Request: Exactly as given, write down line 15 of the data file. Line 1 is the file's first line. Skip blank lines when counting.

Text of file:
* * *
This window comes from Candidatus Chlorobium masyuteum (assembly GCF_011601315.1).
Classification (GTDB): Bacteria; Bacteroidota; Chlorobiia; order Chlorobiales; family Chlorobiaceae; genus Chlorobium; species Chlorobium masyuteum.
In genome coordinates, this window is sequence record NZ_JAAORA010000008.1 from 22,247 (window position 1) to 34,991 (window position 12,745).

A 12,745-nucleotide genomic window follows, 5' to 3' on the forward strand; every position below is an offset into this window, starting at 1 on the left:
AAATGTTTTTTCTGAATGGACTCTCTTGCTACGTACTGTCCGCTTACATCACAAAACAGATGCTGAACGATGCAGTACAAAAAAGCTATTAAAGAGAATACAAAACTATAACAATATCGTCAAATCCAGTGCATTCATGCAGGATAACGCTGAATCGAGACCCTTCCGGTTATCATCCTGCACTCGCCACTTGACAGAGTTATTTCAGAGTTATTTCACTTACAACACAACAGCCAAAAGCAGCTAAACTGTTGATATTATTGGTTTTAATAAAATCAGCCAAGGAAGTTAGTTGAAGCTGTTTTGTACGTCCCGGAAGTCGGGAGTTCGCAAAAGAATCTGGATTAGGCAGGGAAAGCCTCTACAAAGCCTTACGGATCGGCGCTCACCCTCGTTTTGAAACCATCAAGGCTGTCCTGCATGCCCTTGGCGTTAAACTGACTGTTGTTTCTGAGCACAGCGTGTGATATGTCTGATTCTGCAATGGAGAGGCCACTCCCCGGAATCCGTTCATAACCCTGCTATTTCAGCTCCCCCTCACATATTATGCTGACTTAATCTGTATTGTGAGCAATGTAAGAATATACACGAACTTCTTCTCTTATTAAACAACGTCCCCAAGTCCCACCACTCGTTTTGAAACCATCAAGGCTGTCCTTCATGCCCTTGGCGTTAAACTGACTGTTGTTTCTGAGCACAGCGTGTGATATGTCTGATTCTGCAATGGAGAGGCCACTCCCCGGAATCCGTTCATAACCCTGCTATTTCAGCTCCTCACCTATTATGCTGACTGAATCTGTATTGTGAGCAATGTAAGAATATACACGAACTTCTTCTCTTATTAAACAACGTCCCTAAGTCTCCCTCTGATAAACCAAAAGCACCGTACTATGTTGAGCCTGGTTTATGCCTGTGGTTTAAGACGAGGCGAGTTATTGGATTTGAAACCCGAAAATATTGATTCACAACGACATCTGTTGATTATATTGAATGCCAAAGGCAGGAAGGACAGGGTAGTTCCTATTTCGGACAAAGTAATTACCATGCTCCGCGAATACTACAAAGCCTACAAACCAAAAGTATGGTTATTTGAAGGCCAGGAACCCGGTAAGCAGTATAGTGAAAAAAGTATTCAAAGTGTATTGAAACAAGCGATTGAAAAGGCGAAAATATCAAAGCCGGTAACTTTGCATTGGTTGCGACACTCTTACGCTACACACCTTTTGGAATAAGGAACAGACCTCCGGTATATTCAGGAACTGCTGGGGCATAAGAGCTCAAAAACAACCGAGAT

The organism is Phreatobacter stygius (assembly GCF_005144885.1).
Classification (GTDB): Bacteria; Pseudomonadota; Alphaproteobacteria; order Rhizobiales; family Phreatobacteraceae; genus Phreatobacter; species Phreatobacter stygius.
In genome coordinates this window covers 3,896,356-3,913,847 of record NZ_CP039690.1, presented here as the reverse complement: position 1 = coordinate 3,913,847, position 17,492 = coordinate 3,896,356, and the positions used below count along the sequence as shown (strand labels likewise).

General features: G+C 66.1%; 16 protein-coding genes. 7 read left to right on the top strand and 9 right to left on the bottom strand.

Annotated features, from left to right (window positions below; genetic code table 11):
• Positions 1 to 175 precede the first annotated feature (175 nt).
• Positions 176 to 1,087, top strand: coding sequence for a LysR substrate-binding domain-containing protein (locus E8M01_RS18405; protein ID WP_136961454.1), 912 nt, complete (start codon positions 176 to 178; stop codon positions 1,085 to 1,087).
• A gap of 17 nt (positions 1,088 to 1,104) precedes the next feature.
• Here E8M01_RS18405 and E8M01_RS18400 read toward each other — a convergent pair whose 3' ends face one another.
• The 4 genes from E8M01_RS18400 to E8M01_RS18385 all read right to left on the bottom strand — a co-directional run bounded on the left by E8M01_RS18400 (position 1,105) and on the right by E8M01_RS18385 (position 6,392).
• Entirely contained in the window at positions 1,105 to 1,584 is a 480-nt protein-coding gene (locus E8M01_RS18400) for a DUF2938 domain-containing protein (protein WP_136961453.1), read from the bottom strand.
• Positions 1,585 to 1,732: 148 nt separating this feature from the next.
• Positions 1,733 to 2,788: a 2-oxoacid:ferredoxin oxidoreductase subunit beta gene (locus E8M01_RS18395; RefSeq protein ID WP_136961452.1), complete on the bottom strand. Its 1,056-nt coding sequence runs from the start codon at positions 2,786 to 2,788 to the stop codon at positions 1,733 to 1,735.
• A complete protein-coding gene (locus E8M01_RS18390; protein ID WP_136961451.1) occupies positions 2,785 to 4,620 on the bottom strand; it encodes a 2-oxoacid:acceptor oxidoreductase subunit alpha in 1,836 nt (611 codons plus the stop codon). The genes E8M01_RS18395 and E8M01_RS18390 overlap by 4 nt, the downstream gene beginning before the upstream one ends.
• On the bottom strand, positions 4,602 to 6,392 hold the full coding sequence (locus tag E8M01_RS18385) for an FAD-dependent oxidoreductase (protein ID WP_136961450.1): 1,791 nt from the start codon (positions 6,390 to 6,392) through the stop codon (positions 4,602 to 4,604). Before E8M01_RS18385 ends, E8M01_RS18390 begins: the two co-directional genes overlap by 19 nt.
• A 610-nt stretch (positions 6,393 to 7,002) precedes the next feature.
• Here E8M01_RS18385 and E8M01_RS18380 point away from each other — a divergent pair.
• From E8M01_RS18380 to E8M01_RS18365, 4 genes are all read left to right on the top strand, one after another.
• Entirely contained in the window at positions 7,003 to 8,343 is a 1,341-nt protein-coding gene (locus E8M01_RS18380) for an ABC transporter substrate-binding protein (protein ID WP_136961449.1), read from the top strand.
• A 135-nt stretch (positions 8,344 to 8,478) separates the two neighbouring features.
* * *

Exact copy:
• The 4 genes from E8M01_RS18400 to E8M01_RS18385 all read right to left on the bottom strand — a co-directional run bounded on the left by E8M01_RS18400 (position 1,105) and on the right by E8M01_RS18385 (position 6,392).